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The University of Montana announced Monday its plans to furlough 63 employees in the coming month in response to financial strain caused by the COVID-19 pandemic.

In an email to faculty and staff, President Seth Bodnar stated the areas experiencing the highest financial strain due to the pandemic are auxiliary operations like housing, dining and event services. In an effort to ease the financial burden, the furloughs target workers from these areas. The employees were given notice they’d be temporarily furloughed until Aug. 1.

We did not make this decision lightly,” Bodnar wrote. “Our leadership team is working exceptionally hard to ensure as many colleagues as possible continue working. At the same time, we acknowledge the financial challenges this situation already presents and will continue to create.”

The specific positions being furloughed were not released. The president notified individual employees they had 30 days before the leave would take effect. During the temporary leave, all employees will still receive health insurance and retirement benefits.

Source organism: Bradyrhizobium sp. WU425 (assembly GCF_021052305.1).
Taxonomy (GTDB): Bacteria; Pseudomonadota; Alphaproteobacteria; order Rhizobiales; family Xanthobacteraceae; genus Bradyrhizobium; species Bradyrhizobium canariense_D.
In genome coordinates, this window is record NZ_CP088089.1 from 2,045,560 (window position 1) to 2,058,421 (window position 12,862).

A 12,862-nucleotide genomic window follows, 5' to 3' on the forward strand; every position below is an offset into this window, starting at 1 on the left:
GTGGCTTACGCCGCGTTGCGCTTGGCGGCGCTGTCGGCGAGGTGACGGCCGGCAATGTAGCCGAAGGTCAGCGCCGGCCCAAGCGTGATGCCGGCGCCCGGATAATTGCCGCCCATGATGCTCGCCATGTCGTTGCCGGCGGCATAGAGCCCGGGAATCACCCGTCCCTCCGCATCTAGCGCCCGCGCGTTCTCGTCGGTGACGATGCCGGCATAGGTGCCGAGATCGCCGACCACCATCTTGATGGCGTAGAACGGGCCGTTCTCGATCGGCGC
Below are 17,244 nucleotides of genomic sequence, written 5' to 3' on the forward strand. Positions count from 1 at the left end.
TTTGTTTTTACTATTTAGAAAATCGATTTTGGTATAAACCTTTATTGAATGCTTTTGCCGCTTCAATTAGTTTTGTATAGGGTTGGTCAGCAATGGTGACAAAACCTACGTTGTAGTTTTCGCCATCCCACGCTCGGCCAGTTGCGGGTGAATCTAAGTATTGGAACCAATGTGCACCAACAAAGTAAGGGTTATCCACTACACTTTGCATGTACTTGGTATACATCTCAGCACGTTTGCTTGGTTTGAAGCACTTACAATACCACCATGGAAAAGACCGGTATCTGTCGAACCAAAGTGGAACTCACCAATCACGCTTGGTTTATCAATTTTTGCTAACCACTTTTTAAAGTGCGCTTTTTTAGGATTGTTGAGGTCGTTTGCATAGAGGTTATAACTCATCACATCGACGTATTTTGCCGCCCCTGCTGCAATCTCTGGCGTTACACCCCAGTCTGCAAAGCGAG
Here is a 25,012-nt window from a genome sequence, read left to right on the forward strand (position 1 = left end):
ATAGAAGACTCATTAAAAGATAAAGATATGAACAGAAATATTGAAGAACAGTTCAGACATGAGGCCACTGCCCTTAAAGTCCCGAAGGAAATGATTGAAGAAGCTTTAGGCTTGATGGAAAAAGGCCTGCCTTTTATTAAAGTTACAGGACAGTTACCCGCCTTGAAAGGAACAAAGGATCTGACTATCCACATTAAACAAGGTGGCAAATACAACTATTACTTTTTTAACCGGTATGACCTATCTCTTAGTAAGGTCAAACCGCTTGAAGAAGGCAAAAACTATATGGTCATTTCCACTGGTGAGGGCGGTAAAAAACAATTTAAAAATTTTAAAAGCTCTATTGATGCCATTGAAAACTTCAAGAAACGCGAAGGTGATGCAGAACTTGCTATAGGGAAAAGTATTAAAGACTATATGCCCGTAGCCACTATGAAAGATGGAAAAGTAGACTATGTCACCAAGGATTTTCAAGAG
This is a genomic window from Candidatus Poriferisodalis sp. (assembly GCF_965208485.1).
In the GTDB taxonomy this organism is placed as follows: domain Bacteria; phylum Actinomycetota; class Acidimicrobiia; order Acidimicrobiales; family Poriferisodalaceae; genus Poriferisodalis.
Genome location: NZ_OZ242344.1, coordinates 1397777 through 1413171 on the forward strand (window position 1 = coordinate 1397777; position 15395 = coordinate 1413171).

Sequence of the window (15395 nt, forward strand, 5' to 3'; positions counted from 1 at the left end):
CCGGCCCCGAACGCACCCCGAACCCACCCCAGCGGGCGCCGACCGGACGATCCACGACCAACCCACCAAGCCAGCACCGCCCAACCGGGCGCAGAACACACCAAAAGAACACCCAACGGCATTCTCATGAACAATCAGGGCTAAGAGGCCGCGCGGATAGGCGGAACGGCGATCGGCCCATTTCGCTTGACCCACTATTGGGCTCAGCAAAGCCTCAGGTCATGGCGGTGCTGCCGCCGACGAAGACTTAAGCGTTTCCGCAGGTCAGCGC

“This decision was made after careful consideration,” UM spokesperson Paula Short said. “We have been monitoring the situation and made the call now so we could give employees the proper notice.”

Before campus closed, close to 2,000 students lived and ate on campus, producing sustainable positions for auxiliary workers, Short said. Now, there are just 80 students on campus.

The Aug. 1 date reflects UM’s decision to host summer courses strictly online, meaning the same areas would be overstaffed, Short said. However, because of the rapidly-changing situation, the furloughs could end earlier or be pushed later, Short said.

UM is preparing for the possibility that campus might be closed in the fall, depending on the coronavirus situation, Short said. In a closed-campus scenario, the furloughs would be extended. Short couldn’t comment on whether there would be more layoffs in the future.

The pandemic’s financial impact will be damaging and lasting for the Montana University System. Estimates are in the $18 million range, officials said. When asked about the ultimate financial impact the novel coronavirus will have on UM, Short said it was simply too early to tell. 

“We know it will be in the millions,” Short said. “And we have teams monitoring the financial situation.”

In Monday’s email, Bodnar announced he’d be giving a quarter of his salaryaround $82,000 back to the University. Short mentioned other senior officials pledged to also give back.

“Seth often refers to the UM community as his UM family, and I think this decision really supports that,” Short said.